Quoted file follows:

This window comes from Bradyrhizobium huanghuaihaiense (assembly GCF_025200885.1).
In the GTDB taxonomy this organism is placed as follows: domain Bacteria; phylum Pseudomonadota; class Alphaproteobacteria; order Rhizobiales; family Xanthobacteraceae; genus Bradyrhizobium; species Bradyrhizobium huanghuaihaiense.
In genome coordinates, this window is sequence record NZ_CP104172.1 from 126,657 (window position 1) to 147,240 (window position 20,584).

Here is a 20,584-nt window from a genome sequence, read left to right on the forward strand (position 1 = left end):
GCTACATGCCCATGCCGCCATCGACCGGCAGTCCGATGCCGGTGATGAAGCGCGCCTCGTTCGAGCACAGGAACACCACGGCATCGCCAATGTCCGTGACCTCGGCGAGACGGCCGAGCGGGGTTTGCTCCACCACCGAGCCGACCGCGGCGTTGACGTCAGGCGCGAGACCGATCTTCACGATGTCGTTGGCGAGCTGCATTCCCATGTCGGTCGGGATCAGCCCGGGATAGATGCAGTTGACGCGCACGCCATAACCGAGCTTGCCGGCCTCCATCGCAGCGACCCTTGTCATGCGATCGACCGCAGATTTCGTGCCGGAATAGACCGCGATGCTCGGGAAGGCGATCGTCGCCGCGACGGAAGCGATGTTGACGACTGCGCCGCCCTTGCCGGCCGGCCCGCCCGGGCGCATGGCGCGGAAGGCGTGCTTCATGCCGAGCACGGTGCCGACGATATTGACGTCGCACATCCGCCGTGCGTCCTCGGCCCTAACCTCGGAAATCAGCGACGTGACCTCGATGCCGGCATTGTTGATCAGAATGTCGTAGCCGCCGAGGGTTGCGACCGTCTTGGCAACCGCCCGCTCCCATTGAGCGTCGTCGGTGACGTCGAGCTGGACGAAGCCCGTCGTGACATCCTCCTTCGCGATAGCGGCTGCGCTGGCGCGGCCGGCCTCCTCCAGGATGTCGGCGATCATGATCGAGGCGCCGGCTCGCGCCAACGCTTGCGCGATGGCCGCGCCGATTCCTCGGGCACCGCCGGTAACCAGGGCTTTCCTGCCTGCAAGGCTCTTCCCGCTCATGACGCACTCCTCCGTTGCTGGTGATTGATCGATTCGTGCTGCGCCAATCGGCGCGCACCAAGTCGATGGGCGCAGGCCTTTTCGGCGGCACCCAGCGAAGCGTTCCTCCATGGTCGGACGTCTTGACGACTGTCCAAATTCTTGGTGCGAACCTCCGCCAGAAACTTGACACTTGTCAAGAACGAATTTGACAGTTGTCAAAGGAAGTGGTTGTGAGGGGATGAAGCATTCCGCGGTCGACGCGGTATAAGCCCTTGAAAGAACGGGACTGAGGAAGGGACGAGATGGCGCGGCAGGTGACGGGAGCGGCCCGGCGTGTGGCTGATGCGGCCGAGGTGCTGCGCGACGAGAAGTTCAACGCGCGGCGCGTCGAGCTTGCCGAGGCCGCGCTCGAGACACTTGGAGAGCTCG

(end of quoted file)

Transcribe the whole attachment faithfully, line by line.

This window comes from Bradyrhizobium huanghuaihaiense (assembly GCF_025200885.1).
In the GTDB taxonomy this organism is placed as follows: domain Bacteria; phylum Pseudomonadota; class Alphaproteobacteria; order Rhizobiales; family Xanthobacteraceae; genus Bradyrhizobium; species Bradyrhizobium huanghuaihaiense.
In genome coordinates, this window is sequence record NZ_CP104172.1 from 126,657 (window position 1) to 147,240 (window position 20,584).

Here is a 20,584-nt window from a genome sequence, read left to right on the forward strand (position 1 = left end):
GCTACATGCCCATGCCGCCATCGACCGGCAGTCCGATGCCGGTGATGAAGCGCGCCTCGTTCGAGCACAGGAACACCACGGCATCGCCAATGTCCGTGACCTCGGCGAGACGGCCGAGCGGGGTTTGCTCCACCACCGAGCCGACCGCGGCGTTGACGTCAGGCGCGAGACCGATCTTCACGATGTCGTTGGCGAGCTGCATTCCCATGTCGGTCGGGATCAGCCCGGGATAGATGCAGTTGACGCGCACGCCATAACCGAGCTTGCCGGCCTCCATCGCAGCGACCCTTGTCATGCGATCGACCGCAGATTTCGTGCCGGAATAGACCGCGATGCTCGGGAAGGCGATCGTCGCCGCGACGGAAGCGATGTTGACGACTGCGCCGCCCTTGCCGGCCGGCCCGCCCGGGCGCATGGCGCGGAAGGCGTGCTTCATGCCGAGCACGGTGCCGACGATATTGACGTCGCACATCCGCCGTGCGTCCTCGGCCCTAACCTCGGAAATCAGCGACGTGACCTCGATGCCGGCATTGTTGATCAGAATGTCGTAGCCGCCGAGGGTTGCGACCGTCTTGGCAACCGCCCGCTCCCATTGAGCGTCGTCGGTGACGTCGAGCTGGACGAAGCCCGTCGTGACATCCTCCTTCGCGATAGCGGCTGCGCTGGCGCGGCCGGCCTCCTCCAGGATGTCGGCGATCATGATCGAGGCGCCGGCTCGCGCCAACGCTTGCGCGATGGCCGCGCCGATTCCTCGGGCACCGCCGGTAACCAGGGCTTTCCTGCCTGCAAGGCTCTTCCCGCTCATGACGCACTCCTCCGTTGCTGGTGATTGATCGATTCGTGCTGCGCCAATCGGCGCGCACCAAGTCGATGGGCGCAGGCCTTTTCGGCGGCACCCAGCGAAGCGTTCCTCCATGGTCGGACGTCTTGACGACTGTCCAAATTCTTGGTGCGAACCTCCGCCAGAAACTTGACACTTGTCAAGAACGAATTTGACAGTTGTCAAAGGAAGTGGTTGTGAGGGGATGAAGCATTCCGCGGTCGACGCGGTATAAGCCCTTGAAAGAACGGGACTGAGGAAGGGACGAGATGGCGCGGCAGGTGACGGGAGCGGCCCGGCGTGTGGCTGATGCGGCCGAGGTGCTGCGCGACGAGAAGTTCAACGCGCGGCGCGTCGAGCTTGCCGAGGCCGCGCTCGAGACACTTGGAGAGCTCG